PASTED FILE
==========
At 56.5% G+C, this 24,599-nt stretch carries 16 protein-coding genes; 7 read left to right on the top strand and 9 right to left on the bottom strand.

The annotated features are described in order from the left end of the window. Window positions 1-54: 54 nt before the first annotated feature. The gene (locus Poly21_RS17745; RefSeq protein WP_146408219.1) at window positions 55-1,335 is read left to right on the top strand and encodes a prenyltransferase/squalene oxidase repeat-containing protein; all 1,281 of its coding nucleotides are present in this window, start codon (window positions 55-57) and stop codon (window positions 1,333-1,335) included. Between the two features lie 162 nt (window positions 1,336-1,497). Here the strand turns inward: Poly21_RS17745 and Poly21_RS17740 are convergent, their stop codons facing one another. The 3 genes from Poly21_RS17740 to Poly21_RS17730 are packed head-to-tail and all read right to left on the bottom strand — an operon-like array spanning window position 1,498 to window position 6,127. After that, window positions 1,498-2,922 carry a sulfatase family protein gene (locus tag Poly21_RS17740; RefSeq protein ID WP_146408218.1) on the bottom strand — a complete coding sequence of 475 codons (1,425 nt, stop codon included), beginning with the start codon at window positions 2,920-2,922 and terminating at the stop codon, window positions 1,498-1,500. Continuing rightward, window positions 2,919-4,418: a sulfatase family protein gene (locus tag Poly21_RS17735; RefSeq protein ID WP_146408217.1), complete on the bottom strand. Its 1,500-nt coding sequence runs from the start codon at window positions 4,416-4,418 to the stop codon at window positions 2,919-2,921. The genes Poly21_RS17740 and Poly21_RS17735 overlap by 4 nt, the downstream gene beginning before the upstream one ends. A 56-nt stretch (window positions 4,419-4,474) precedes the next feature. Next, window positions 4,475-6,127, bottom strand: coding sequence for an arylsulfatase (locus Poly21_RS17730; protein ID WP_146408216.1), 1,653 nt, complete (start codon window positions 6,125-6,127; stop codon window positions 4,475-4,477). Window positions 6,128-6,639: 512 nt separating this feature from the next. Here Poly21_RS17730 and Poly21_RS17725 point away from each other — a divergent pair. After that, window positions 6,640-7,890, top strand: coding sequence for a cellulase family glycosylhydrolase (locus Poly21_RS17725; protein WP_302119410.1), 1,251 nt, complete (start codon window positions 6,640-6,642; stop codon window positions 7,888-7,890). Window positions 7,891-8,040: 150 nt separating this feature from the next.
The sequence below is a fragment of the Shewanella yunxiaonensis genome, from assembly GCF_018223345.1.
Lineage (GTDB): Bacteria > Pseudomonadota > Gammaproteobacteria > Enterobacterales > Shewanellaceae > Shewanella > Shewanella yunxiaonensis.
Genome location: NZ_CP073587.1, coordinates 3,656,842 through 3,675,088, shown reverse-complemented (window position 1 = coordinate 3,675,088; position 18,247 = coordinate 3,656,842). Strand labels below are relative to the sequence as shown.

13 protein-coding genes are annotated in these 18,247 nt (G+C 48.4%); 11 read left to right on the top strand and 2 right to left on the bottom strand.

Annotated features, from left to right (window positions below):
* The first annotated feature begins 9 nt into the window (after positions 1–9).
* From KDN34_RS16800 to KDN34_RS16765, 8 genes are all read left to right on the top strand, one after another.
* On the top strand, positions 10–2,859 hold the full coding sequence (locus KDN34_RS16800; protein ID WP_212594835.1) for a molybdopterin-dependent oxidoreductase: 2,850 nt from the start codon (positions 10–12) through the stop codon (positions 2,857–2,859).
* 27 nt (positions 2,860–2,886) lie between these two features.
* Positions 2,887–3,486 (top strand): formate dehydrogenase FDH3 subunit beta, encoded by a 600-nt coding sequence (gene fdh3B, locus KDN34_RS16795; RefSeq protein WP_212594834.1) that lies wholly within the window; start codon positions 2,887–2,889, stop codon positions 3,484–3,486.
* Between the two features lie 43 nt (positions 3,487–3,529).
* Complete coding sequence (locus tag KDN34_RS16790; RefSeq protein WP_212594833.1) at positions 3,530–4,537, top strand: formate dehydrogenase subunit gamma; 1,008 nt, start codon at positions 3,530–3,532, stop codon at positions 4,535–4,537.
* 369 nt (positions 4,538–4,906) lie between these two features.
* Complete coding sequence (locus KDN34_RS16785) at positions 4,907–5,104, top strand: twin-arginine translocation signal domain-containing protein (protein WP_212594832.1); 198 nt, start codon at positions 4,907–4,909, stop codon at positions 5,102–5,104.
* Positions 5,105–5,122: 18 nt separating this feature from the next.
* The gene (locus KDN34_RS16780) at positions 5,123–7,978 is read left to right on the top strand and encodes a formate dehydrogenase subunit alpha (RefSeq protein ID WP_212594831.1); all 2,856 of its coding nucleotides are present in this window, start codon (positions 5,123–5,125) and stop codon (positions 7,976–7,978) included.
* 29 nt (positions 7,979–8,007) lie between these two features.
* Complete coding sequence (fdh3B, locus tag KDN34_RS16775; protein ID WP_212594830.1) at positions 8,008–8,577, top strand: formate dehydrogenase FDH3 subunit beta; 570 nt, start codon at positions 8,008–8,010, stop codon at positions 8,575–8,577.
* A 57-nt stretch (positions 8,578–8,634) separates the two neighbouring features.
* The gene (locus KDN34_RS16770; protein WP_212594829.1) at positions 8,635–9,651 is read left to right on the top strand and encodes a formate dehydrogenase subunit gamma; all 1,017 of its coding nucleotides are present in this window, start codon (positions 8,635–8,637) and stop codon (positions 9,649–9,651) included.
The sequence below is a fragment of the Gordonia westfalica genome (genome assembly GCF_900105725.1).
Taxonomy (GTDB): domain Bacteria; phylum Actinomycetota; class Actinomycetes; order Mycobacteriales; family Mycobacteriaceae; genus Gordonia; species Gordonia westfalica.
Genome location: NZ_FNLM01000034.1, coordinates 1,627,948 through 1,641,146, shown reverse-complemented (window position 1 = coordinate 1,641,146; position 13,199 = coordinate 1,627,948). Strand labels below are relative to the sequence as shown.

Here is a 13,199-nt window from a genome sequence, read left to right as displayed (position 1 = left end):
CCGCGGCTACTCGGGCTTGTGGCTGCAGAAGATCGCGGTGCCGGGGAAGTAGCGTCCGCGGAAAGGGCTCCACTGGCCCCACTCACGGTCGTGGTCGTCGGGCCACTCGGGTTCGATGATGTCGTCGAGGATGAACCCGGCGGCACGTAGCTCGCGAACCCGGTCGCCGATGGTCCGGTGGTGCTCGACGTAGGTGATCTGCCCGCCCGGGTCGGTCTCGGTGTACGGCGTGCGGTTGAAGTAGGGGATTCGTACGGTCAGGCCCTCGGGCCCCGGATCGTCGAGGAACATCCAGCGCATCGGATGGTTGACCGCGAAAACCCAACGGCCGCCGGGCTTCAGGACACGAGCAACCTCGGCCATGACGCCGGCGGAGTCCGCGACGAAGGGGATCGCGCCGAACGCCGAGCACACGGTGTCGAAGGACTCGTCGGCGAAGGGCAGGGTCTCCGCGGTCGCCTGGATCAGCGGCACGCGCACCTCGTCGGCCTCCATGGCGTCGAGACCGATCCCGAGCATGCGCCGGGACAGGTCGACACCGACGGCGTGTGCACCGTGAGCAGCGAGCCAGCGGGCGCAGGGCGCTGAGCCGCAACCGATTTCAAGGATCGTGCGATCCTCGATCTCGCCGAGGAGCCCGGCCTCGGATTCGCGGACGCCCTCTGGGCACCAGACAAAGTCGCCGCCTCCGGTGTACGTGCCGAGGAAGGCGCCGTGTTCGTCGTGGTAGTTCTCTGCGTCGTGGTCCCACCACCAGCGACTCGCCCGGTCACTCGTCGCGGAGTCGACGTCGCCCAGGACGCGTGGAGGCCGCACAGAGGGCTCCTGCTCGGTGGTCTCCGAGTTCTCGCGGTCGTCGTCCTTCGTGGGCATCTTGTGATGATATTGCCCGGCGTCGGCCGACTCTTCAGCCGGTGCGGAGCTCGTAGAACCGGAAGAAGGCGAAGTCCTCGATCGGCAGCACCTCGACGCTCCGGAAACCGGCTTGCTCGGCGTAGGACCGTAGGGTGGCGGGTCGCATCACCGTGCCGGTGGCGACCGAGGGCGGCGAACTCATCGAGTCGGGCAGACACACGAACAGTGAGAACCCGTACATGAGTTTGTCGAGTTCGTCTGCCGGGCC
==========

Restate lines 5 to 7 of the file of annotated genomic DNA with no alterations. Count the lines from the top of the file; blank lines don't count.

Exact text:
Genome location: NZ_CP073587.1, coordinates 3,656,842 through 3,675,088, shown reverse-complemented (window position 1 = coordinate 3,675,088; position 18,247 = coordinate 3,656,842). Strand labels below are relative to the sequence as shown.

13 protein-coding genes are annotated in these 18,247 nt (G+C 48.4%); 11 read left to right on the top strand and 2 right to left on the bottom strand.

Annotated features, from left to right (window positions below):